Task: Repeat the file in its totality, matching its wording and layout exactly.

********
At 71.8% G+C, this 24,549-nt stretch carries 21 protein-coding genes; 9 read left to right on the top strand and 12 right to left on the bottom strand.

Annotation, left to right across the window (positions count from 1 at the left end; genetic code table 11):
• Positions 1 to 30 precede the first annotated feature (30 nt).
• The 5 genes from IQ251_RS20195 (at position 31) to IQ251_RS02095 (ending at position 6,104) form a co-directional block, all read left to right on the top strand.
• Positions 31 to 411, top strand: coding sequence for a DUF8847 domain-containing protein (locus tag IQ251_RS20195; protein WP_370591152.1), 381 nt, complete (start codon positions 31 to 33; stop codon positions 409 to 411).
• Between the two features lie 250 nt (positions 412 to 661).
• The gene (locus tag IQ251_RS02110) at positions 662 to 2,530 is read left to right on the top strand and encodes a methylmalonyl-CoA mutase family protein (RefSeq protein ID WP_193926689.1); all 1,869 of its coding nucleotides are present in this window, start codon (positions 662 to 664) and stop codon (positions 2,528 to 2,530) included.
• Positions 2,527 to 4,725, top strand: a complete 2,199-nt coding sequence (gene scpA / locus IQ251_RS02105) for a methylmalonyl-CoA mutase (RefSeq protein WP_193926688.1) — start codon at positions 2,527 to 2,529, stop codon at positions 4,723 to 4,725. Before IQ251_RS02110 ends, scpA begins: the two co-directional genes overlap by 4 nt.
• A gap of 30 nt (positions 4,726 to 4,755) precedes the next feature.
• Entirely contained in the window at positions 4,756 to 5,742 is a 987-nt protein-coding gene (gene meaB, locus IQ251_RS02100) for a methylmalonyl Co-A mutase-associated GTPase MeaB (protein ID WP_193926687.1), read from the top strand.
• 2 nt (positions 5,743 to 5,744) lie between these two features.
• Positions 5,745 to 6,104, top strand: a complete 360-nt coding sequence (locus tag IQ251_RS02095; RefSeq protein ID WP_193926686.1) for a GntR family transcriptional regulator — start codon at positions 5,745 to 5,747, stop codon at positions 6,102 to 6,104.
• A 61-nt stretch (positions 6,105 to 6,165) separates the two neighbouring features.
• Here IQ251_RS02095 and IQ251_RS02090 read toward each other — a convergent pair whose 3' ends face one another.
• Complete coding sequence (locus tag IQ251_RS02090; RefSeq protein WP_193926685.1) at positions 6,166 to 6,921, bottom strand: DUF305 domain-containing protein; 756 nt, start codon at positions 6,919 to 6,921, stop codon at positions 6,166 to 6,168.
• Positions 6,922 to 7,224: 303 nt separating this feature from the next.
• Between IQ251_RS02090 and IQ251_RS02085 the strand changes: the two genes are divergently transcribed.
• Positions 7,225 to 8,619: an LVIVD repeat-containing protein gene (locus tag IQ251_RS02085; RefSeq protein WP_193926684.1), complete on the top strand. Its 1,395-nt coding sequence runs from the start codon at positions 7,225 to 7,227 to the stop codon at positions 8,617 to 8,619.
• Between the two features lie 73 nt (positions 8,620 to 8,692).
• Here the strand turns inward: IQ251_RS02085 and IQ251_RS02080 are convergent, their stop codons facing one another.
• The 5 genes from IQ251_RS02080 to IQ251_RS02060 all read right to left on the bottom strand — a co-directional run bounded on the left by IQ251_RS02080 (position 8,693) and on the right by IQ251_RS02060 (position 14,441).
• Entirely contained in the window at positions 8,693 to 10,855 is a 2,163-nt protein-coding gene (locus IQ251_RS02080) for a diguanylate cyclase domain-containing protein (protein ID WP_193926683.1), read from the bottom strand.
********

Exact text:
At 71.8% G+C, this 24,549-nt stretch carries 21 protein-coding genes; 9 read left to right on the top strand and 12 right to left on the bottom strand.

Annotation, left to right across the window (positions count from 1 at the left end; genetic code table 11):
• Positions 1 to 30 precede the first annotated feature (30 nt).
• The 5 genes from IQ251_RS20195 (at position 31) to IQ251_RS02095 (ending at position 6,104) form a co-directional block, all read left to right on the top strand.
• Positions 31 to 411, top strand: coding sequence for a DUF8847 domain-containing protein (locus tag IQ251_RS20195; protein WP_370591152.1), 381 nt, complete (start codon positions 31 to 33; stop codon positions 409 to 411).
• Between the two features lie 250 nt (positions 412 to 661).
• The gene (locus tag IQ251_RS02110) at positions 662 to 2,530 is read left to right on the top strand and encodes a methylmalonyl-CoA mutase family protein (RefSeq protein ID WP_193926689.1); all 1,869 of its coding nucleotides are present in this window, start codon (positions 662 to 664) and stop codon (positions 2,528 to 2,530) included.
• Positions 2,527 to 4,725, top strand: a complete 2,199-nt coding sequence (gene scpA / locus IQ251_RS02105) for a methylmalonyl-CoA mutase (RefSeq protein WP_193926688.1) — start codon at positions 2,527 to 2,529, stop codon at positions 4,723 to 4,725. Before IQ251_RS02110 ends, scpA begins: the two co-directional genes overlap by 4 nt.
• A gap of 30 nt (positions 4,726 to 4,755) precedes the next feature.
• Entirely contained in the window at positions 4,756 to 5,742 is a 987-nt protein-coding gene (gene meaB, locus IQ251_RS02100) for a methylmalonyl Co-A mutase-associated GTPase MeaB (protein ID WP_193926687.1), read from the top strand.
• 2 nt (positions 5,743 to 5,744) lie between these two features.
• Positions 5,745 to 6,104, top strand: a complete 360-nt coding sequence (locus tag IQ251_RS02095; RefSeq protein ID WP_193926686.1) for a GntR family transcriptional regulator — start codon at positions 5,745 to 5,747, stop codon at positions 6,102 to 6,104.
• A 61-nt stretch (positions 6,105 to 6,165) separates the two neighbouring features.
• Here IQ251_RS02095 and IQ251_RS02090 read toward each other — a convergent pair whose 3' ends face one another.
• Complete coding sequence (locus tag IQ251_RS02090; RefSeq protein WP_193926685.1) at positions 6,166 to 6,921, bottom strand: DUF305 domain-containing protein; 756 nt, start codon at positions 6,919 to 6,921, stop codon at positions 6,166 to 6,168.
• Positions 6,922 to 7,224: 303 nt separating this feature from the next.
• Between IQ251_RS02090 and IQ251_RS02085 the strand changes: the two genes are divergently transcribed.
• Positions 7,225 to 8,619: an LVIVD repeat-containing protein gene (locus tag IQ251_RS02085; RefSeq protein WP_193926684.1), complete on the top strand. Its 1,395-nt coding sequence runs from the start codon at positions 7,225 to 7,227 to the stop codon at positions 8,617 to 8,619.
• Between the two features lie 73 nt (positions 8,620 to 8,692).
• Here the strand turns inward: IQ251_RS02085 and IQ251_RS02080 are convergent, their stop codons facing one another.
• The 5 genes from IQ251_RS02080 to IQ251_RS02060 all read right to left on the bottom strand — a co-directional run bounded on the left by IQ251_RS02080 (position 8,693) and on the right by IQ251_RS02060 (position 14,441).
• Entirely contained in the window at positions 8,693 to 10,855 is a 2,163-nt protein-coding gene (locus IQ251_RS02080) for a diguanylate cyclase domain-containing protein (protein ID WP_193926683.1), read from the bottom strand.